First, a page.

We Can Take Progress for Granted
Often Zoomers forget that there was a time where Black and white people went to different schools and when Social Security didn’t exist. We don’t think about how the rights that Zoomers have are a product of the fights that Boomers fought. Instead, we think of how much progress is overdue and all the messy systems we have to fix.
You get it, we’re pretty awesome. And though we still believe we’re going to be the generation that drums up change, this prospect can feel like more of a burden than an opportunity. Journalist Charlie Warzel phrased it best: “Alienation is not a feature of the Gen Z experience—it is the overarching context.”
The conditions we’ve lived our lives in have been so different from any other generation. Sometimes it feels we only understand each other, so much so that it’s difficult for us to ask for help. People may be relying on us to “save the world”—and trust us, we want to—but at times the pressure on our shoulders is overwhelming.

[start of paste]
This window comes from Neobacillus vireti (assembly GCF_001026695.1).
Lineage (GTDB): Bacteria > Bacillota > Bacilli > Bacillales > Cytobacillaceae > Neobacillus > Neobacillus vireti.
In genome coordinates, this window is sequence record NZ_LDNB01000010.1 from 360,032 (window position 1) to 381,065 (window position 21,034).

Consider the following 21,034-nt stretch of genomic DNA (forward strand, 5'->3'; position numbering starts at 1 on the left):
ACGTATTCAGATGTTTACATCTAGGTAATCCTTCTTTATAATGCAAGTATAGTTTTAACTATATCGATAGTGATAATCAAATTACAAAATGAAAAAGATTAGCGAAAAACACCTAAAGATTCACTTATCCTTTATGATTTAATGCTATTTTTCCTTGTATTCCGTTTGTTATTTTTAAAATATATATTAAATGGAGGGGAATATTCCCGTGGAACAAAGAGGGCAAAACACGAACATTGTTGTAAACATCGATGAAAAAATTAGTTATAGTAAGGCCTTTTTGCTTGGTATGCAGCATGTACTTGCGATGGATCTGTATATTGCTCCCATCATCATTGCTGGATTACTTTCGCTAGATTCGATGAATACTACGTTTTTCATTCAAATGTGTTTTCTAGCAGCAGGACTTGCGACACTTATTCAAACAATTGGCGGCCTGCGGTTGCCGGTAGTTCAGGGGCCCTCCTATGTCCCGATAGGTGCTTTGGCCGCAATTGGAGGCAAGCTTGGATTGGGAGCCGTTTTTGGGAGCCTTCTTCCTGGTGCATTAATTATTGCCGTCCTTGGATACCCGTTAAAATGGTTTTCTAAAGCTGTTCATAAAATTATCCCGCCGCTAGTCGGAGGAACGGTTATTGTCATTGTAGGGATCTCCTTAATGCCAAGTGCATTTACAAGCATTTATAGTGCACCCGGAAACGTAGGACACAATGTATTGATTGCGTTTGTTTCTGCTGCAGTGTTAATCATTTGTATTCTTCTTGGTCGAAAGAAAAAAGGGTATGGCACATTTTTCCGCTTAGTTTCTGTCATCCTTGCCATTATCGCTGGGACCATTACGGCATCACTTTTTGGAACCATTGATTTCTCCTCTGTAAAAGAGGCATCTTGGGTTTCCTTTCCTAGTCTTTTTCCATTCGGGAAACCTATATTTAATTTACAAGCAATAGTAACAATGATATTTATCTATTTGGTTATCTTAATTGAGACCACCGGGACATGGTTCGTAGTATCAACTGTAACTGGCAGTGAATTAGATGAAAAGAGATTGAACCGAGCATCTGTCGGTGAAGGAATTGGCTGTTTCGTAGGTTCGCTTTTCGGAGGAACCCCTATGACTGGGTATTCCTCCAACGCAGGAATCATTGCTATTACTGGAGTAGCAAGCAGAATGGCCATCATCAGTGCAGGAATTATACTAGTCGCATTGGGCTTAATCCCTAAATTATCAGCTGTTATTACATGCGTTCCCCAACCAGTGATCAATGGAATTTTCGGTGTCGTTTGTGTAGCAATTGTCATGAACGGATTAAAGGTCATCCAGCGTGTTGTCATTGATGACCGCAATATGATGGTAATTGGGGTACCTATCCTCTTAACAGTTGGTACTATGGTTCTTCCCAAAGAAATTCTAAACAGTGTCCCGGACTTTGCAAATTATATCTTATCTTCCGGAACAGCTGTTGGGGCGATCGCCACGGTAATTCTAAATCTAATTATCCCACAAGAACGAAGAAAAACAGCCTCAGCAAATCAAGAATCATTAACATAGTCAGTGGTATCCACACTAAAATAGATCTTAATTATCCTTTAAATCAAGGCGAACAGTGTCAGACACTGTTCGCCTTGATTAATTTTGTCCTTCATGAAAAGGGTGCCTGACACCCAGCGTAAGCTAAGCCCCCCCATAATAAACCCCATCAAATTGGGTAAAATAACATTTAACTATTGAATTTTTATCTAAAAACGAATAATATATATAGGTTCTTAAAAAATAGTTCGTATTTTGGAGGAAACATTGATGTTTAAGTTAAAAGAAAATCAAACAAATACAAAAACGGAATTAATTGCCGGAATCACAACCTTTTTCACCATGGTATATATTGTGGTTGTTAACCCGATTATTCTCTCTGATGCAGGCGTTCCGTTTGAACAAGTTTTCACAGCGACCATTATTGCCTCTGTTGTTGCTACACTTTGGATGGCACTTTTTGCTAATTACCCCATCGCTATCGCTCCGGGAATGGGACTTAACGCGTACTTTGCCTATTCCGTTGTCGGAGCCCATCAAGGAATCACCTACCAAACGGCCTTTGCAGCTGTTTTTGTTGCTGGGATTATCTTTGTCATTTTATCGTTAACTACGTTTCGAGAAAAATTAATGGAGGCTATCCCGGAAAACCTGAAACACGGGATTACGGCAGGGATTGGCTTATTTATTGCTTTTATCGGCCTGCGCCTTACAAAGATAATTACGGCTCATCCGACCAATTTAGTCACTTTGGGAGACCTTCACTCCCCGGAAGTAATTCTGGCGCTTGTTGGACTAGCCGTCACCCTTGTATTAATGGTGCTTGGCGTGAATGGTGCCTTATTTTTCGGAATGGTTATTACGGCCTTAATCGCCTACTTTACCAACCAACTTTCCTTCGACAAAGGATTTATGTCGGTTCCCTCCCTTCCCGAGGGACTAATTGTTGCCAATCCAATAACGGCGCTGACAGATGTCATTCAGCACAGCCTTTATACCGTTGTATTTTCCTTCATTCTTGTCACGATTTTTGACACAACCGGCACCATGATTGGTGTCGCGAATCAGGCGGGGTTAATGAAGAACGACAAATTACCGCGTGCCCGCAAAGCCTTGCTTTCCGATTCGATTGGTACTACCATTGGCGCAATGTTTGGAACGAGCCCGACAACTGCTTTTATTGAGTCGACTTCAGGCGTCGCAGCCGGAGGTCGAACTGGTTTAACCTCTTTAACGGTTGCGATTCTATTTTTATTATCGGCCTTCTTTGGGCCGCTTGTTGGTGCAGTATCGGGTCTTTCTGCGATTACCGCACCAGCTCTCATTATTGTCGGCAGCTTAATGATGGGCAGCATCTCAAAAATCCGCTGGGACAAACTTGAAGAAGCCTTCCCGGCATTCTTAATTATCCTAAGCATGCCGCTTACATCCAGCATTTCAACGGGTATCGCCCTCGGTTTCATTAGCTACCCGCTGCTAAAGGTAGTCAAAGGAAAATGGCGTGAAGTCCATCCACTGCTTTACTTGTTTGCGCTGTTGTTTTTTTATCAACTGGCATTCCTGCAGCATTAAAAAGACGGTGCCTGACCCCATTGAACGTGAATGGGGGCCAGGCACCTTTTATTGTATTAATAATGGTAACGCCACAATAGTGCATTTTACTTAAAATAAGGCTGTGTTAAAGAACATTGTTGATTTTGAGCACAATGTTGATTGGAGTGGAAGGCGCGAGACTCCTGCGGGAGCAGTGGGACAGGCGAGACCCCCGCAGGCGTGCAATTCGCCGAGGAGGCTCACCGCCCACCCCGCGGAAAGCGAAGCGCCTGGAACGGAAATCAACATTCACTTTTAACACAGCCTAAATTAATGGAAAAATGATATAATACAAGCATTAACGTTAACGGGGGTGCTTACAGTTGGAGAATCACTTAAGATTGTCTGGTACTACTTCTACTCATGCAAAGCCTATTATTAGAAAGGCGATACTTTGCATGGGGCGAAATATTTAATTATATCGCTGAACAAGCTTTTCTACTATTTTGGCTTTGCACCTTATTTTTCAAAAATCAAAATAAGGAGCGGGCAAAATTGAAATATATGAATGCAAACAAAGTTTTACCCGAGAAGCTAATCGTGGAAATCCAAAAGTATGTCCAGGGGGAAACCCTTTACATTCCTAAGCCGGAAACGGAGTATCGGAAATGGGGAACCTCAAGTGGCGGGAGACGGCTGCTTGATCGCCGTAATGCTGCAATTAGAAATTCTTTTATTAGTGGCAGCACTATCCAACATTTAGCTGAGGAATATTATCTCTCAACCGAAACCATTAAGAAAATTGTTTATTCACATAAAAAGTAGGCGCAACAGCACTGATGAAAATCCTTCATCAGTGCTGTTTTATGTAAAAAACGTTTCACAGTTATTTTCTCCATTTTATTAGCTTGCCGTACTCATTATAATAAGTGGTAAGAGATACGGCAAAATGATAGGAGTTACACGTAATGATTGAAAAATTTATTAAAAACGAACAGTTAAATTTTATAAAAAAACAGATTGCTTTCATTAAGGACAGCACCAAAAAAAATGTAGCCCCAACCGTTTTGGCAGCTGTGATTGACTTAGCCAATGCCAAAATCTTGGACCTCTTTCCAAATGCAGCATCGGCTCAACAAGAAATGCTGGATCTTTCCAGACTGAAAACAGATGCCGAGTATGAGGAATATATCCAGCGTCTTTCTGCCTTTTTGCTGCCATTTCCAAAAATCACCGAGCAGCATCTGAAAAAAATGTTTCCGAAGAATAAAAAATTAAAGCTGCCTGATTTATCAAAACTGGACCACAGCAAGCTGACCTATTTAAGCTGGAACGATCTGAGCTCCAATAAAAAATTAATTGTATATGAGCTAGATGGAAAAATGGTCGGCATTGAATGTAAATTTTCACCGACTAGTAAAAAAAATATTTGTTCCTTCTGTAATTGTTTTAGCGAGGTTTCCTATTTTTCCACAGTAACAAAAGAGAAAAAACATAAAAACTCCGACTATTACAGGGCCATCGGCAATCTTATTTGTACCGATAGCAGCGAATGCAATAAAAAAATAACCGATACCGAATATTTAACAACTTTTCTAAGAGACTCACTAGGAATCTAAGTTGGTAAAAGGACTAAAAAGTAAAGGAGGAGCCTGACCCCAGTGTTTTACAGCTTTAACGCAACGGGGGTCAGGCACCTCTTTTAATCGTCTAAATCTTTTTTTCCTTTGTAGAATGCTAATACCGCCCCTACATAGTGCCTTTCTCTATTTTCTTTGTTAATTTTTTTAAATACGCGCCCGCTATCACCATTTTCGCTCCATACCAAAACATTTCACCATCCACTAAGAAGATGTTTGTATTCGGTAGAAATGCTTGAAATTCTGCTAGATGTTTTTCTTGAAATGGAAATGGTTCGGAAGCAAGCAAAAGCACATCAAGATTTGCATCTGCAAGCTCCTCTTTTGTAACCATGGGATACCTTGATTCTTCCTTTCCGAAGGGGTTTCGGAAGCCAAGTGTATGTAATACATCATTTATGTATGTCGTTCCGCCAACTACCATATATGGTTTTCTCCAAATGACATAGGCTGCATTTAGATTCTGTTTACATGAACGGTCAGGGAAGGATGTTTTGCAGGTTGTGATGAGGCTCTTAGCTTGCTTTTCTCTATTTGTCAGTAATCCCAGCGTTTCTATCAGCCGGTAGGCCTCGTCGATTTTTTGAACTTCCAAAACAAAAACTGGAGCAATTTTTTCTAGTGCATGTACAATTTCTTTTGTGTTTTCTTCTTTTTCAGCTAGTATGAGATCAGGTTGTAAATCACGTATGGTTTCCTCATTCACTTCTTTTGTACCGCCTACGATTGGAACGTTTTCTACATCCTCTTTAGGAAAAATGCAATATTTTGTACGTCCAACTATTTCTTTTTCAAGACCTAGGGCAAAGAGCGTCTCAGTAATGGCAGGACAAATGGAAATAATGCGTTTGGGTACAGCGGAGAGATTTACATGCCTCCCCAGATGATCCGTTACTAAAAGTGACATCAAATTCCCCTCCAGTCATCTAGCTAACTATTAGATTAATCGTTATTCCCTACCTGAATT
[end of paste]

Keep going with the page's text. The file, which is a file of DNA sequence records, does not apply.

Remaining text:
So, how does one save the world? That’s where we need some help from you:
- We’re complex thinkers and big dreamers, though often this comes off as apathetic. To support us, we just need a nudge to turn our passionate Twitter debates into actions.
- We get caught up in details and take progress for granted, and as a result appear entitled and extreme. To assist us, help us pick our battles and encourage us to appreciate how far we’ve come.
There you have it. We hope you better understand the minds behind the masks. We could sit here giving you explicit directions on how to get through to your students, but before all of that, it starts with the simple step of understanding who we are. The next time you find yourself standing at the front of a room full of blank-faced kids, you’ll be able to see beyond the masks with the context for our world: the ABCs of Gen Z.
Elishevlyne Eliason is a senior at Smoky Hill High School in Aurora, CO, and is the current student body president at her school. Sanaa Sodhi is a senior at Eaglecrest High School in Centennial, CO, and she serves as the current student body vice president. Both students will graduate in 2021.